I don’t know yet wheter I’m a believer in the rejuvenated Jose Valverde or not, but he’s been more than impressive in his 12 appearances so far this season. The 0.75 ERA is unexpectedly good and the six saves in seven opportunities is exactly what we’d expect from just about anyone, but questions remain regarding his effectiveness going forward.
Valverde’s velocity isn’t up over last season (93.0 mph average fastball velocity compared to 93.4 a season ago) – although he’s touched 95 mph on occasion, reports of him pitching there haven’t translated to game action – and he hasn’t yet gained comfort with his splitter (overall usage numbers are down over last season). Those two factors combine to imply that, from a “stuff” perspective, he’s not ahead of where he was in 2012. But he’s obviously getting different results so far.
His .107 BABIP allowed is a big part of the scale of the success – that will trend up significantly in the coming weeks and months – but walks are down, strikeouts are up, and he hasn’t allowed a home run yet. In fact, not only are strikeouts up and walks down, his strikeout and walk rates have never been better as a member of the Tigers. Valverde has punched out 25% of the hitters he’s faced this season – barely beating out 2010’s 24% and 2011’s 24% – while only walking 9% (ever so slightly better than last year).
But the strikeout and walk rates – however significant they may be – aren’t where his success has ended. 7% of the batters Valverde has faced this year have popped out in the infield (would have been 9% had the classification data I’m looking at counted Neil Walker‘s ninth inning fly out to deep shortstop as an infield fly ball on Monday). Valverde has typically been better than average at incuding pop ups in his career, but this year’s rate is currently double that of his career. The significant thing about a pop up is that, like a strikeout, it takes nearly zero involvement by the rest of the defense to complete the out. These are both plays that are completed probably 99% of the time.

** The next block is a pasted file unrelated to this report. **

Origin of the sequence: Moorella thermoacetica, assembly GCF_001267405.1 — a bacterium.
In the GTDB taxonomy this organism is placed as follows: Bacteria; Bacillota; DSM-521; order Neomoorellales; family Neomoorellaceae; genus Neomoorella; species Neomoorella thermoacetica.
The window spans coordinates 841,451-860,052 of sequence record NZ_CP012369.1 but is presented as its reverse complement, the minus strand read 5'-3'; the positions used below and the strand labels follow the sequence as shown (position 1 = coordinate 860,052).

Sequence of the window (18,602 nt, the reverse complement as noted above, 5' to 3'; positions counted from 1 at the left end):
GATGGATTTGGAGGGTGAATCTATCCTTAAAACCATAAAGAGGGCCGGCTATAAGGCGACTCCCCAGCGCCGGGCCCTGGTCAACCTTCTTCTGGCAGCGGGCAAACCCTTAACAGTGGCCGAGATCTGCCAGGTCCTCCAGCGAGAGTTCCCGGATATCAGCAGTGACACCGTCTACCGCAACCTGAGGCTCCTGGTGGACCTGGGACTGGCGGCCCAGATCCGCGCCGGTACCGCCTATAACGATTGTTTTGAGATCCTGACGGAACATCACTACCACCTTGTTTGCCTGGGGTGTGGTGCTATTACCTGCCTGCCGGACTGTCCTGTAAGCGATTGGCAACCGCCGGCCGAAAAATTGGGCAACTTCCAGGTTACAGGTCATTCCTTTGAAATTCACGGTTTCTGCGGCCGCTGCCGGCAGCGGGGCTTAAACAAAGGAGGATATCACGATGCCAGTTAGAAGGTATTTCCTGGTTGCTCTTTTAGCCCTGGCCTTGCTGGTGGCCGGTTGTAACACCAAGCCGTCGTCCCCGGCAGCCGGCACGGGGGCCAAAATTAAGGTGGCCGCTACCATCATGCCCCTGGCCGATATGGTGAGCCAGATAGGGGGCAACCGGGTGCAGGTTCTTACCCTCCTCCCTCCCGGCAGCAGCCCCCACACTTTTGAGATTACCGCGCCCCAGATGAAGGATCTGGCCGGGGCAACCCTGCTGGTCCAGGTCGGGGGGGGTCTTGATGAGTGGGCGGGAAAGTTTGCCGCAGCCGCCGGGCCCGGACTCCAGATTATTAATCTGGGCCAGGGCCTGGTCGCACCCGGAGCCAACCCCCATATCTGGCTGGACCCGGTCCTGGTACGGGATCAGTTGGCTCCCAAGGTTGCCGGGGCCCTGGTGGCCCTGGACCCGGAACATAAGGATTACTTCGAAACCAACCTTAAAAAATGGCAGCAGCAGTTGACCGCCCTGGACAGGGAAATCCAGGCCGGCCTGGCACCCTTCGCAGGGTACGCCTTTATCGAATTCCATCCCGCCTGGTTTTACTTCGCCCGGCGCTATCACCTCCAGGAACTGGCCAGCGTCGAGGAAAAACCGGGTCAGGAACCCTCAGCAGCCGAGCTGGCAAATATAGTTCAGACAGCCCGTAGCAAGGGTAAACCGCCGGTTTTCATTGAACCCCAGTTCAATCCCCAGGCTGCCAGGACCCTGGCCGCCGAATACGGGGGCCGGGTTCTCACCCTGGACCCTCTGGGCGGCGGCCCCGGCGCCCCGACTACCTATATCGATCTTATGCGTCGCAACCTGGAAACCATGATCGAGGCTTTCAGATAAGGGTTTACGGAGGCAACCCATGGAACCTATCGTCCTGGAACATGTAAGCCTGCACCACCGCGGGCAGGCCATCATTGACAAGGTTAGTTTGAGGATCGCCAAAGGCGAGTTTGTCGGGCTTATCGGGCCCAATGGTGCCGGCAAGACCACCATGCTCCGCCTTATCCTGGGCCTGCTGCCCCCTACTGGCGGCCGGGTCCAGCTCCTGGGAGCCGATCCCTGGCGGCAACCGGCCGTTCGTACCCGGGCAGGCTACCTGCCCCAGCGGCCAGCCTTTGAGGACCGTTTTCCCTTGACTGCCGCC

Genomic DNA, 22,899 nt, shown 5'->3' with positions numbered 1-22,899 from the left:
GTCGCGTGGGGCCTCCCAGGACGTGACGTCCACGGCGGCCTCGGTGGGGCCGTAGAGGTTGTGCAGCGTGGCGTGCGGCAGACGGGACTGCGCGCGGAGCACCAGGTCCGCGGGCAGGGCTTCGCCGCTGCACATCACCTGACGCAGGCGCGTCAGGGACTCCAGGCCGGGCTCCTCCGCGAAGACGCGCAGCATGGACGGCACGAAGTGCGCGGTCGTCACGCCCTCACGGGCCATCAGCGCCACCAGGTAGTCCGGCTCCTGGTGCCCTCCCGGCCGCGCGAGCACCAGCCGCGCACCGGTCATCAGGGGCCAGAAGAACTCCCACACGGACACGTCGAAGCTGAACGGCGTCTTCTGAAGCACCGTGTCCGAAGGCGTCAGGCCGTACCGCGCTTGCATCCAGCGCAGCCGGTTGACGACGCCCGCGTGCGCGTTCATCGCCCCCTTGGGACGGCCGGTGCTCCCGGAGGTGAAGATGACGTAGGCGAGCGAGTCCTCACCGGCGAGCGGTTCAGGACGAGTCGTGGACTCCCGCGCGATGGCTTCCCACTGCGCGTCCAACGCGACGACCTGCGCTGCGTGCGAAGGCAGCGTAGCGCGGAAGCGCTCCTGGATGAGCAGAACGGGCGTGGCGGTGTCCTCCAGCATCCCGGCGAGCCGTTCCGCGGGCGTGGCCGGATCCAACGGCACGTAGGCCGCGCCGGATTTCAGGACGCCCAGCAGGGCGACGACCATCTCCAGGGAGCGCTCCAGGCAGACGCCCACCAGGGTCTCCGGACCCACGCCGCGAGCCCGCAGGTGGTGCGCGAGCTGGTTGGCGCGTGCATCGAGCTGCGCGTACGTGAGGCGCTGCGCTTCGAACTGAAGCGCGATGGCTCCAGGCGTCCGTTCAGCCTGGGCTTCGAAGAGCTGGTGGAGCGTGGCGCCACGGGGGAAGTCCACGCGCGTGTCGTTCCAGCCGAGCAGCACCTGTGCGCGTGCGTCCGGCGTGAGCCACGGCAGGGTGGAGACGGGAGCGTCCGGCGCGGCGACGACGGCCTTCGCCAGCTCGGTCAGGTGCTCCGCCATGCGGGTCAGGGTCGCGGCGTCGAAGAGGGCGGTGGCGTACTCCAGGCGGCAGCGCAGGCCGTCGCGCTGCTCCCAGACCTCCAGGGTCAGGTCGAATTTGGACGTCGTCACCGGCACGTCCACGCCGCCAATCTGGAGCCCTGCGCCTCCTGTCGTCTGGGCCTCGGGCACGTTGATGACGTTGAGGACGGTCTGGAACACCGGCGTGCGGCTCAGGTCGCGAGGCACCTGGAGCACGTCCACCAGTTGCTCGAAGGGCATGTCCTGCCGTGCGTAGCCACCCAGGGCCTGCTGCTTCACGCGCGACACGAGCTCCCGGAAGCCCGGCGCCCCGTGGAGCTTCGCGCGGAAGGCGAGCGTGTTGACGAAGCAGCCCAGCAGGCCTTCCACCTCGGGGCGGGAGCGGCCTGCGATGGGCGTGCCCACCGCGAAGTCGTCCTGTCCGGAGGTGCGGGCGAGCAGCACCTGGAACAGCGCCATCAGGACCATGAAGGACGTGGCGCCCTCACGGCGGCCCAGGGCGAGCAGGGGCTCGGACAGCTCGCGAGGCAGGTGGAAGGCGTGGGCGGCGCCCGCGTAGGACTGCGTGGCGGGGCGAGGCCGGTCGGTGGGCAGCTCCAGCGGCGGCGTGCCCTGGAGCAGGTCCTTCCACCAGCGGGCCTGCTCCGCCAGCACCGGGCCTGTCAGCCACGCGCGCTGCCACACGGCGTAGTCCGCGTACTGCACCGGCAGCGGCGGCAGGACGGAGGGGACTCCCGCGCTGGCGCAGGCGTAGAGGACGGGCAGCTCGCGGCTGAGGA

Combining Valverde’s strikeout and popout rates for this year, we find that he’s retired 32% of the batters he’s faced while requiring almost no effort from his defense. His previous best such rate as a member of the Detroit Tigers was 27% in 2011 (23% strikeout, 4% popout).
He’s still getting good luck on balls in play – the .107 BABIP isn’t being suppressed by the pop up rate that much – but his tERA on the year (an ERA estimator that takes batted ball type into account) is just 2.05.
I’m sure his infield fly ball rate will regress (at least somewhat) toward his normal career rate of about 4%, but it might be an interesting number to watch. Who knows how long Valverde can keep up this level of success but, despite the red flags that also exist, we have some level of indication that Papa Grande has found some level of renewed effectiveness.